A flashing blue light is how this week’s episode of THE NIGHT OF begins and ends. Literally, we see it at the very beginning used as ultraviolet in order to help Stone (John Turturro) restore the natural skin of his feet condition, but restoring is the last thing happening in “The Season of the Witch,” instead change and adapting is the name of the game.
Stone decides to align himself with Chandra (Amara Karan), to defend Naz (Riz Ahmed) once again, but at a proper price (with all of the money being spent on his foot condition, Stone certainly could use the steady income). They go digging for new evidence that will help their client. They end up in Andrea’s (the victim) apartment with a CSI expert, who Stone hired for a “flat-fee.” The expert, with his sharp eye for detail finds blood outside in the back of the apartment, which could become key evidence in the case. He also notices that the back door is not able to shut properly, which indicates that someone must have broken into the apartment at some point. These are big clues that could lead to Naz’s innocence.
Out of all of the episodes this season, this has to be the most surprisingly funny so far. Much of the humor is derived from Stone getting that darn cat (which he is deathly allergic to) back from the animal pound and his possession, which he takes a liking to, whether he wants to admit it or not. He puts the cat in his son’s room, but he makes sure to feed it and buy it toys. The scene in which Stone is at the checkout counter of a pet store, buying said toys, is priceless for the smile he flashes at the cash register clerk. Turturro is a master in subtly conveying humor with the smallest of gestures one minute and showing the wounded heart of Stone the next.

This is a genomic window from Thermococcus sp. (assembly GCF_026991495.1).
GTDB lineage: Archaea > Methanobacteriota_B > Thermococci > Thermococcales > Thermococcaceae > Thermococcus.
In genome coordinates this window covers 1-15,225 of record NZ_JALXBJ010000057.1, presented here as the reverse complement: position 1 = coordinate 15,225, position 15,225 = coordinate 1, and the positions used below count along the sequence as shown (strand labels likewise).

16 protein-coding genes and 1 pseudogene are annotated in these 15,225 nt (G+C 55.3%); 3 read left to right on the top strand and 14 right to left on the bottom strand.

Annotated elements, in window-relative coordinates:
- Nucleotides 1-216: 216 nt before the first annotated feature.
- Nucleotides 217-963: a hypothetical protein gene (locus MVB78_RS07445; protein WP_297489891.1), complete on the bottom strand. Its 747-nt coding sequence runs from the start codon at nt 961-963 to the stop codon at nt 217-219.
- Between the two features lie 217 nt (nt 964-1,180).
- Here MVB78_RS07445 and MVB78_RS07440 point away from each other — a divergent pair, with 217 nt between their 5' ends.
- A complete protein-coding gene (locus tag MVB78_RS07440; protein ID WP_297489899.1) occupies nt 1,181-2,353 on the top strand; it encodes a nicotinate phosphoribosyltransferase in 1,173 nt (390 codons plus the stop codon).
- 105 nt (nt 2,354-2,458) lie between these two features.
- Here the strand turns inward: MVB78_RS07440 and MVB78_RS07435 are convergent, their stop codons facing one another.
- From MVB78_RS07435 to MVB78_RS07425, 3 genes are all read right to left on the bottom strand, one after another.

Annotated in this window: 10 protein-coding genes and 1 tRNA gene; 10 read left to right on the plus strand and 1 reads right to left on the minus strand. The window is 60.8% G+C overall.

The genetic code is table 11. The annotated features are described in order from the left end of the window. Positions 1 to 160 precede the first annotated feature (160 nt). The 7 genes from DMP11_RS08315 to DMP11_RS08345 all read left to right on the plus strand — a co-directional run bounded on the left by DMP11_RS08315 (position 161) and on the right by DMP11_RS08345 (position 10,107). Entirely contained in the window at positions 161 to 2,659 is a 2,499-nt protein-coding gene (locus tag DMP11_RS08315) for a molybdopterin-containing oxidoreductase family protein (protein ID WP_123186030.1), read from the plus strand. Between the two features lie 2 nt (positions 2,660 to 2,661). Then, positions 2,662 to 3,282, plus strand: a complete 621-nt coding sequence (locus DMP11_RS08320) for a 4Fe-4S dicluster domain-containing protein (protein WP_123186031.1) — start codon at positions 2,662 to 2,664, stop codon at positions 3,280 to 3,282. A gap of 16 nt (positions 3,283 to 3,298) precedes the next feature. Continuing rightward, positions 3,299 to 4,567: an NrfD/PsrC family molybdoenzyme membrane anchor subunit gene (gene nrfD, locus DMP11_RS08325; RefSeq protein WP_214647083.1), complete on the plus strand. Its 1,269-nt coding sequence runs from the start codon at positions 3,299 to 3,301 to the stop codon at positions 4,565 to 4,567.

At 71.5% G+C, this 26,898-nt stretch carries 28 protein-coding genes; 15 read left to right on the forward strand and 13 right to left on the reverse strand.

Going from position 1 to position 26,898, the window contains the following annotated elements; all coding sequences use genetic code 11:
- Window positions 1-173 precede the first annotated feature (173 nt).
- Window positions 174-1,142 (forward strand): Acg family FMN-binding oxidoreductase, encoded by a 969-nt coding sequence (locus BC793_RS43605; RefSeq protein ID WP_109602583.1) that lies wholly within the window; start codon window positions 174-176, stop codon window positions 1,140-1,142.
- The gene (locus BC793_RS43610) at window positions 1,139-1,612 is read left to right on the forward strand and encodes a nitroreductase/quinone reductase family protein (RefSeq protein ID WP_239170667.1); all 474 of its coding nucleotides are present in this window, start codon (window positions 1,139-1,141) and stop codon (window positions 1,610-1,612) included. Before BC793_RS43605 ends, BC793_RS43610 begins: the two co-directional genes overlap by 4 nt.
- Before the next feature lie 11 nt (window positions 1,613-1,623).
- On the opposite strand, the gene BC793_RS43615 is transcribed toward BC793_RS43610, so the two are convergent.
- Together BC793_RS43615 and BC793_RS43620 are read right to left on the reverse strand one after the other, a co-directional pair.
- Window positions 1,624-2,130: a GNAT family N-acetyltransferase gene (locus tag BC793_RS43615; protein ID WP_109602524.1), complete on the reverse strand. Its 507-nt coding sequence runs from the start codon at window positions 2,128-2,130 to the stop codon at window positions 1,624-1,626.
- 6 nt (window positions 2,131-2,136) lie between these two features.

As Stone continues to search for clues to exonerate Naz, we switch over to district attorney Helen (Jeannie Berlin), who appears to be doing everything in her power to find Naz guilty, whether she believes his innocence or not. When evidence turns up that Naz had Adderall in his system the night of, she crosses out “good boy” from from her board and in an neat trick of cross-cutting, we see Stone cross it out on his board. This helps Helen and hurts Stone because Naz failed to mention this in his testimony. Zaillian’s direction in this scene is exceptional in driving this point home. Helen takes things a bit further by visiting a coroner and persuades him to testify that Naz’s cut on his hand was as from slipping on the murder weapon, when in fact, it’s the result of him breaking back into Andrea’s apartment. Co-creators Price and Zaillian continue to display great writing in showing the cracks in our judicial system.